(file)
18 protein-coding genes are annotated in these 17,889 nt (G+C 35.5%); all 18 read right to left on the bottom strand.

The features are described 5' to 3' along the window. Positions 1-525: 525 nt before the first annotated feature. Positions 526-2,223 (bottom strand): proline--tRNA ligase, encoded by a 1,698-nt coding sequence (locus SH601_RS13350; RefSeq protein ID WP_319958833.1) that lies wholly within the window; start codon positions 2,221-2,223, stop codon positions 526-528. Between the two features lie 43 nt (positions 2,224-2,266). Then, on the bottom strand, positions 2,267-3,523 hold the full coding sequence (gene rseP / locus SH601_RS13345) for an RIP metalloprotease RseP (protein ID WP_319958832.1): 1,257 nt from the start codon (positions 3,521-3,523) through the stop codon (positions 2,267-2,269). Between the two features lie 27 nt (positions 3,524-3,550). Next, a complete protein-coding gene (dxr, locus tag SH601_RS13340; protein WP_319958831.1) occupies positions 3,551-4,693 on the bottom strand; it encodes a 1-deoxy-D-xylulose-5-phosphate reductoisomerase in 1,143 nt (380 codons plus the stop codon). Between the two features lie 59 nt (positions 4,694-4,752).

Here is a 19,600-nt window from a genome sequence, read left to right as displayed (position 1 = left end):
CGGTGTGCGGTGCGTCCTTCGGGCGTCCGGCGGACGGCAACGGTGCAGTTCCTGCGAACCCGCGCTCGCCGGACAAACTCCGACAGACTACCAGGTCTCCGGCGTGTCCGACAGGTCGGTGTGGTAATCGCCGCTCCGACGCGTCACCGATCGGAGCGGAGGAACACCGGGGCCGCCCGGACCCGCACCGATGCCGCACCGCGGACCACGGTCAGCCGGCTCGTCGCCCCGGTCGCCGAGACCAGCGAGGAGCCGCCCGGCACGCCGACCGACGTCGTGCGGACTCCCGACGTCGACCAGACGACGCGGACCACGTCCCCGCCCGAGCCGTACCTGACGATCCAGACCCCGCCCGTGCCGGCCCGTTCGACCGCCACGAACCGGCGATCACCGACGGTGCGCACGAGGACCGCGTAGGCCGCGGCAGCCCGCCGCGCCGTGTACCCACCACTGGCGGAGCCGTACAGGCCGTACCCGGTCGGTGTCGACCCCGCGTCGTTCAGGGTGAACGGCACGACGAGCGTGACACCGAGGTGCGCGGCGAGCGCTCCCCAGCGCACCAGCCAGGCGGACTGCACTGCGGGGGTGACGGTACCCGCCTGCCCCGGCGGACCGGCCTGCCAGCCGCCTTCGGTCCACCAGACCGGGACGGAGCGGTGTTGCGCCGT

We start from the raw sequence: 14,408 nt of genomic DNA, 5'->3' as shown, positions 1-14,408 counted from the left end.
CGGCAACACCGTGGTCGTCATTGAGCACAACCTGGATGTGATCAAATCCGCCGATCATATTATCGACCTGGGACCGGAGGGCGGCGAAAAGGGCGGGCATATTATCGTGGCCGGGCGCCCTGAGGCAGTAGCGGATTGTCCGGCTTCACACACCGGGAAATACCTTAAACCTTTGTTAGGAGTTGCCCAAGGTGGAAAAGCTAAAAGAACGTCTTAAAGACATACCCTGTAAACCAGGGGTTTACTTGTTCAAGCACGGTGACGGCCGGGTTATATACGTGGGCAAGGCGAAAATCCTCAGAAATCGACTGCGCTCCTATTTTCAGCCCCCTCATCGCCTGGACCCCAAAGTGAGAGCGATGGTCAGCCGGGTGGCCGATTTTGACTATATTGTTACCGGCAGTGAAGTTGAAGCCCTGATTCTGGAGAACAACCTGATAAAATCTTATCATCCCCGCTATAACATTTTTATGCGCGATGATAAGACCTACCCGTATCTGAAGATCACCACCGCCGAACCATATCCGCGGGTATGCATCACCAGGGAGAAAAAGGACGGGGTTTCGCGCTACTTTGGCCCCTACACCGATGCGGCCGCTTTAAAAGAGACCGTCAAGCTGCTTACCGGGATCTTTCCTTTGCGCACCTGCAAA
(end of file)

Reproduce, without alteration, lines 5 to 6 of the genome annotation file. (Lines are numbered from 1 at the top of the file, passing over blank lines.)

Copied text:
We start from the raw sequence: 14,408 nt of genomic DNA, 5'->3' as shown, positions 1-14,408 counted from the left end.
CGGCAACACCGTGGTCGTCATTGAGCACAACCTGGATGTGATCAAATCCGCCGATCATATTATCGACCTGGGACCGGAGGGCGGCGAAAAGGGCGGGCATATTATCGTGGCCGGGCGCCCTGAGGCAGTAGCGGATTGTCCGGCTTCACACACCGGGAAATACCTTAAACCTTTGTTAGGAGTTGCCCAAGGTGGAAAAGCTAAAAGAACGTCTTAAAGACATACCCTGTAAACCAGGGGTTTACTTGTTCAAGCACGGTGACGGCCGGGTTATATACGTGGGCAAGGCGAAAATCCTCAGAAATCGACTGCGCTCCTATTTTCAGCCCCCTCATCGCCTGGACCCCAAAGTGAGAGCGATGGTCAGCCGGGTGGCCGATTTTGACTATATTGTTACCGGCAGTGAAGTTGAAGCCCTGATTCTGGAGAACAACCTGATAAAATCTTATCATCCCCGCTATAACATTTTTATGCGCGATGATAAGACCTACCCGTATCTGAAGATCACCACCGCCGAACCATATCCGCGGGTATGCATCACCAGGGAGAAAAAGGACGGGGTTTCGCGCTACTTTGGCCCCTACACCGATGCGGCCGCTTTAAAAGAGACCGTCAAGCTGCTTACCGGGATCTTTCCTTTGCGCACCTGCAAA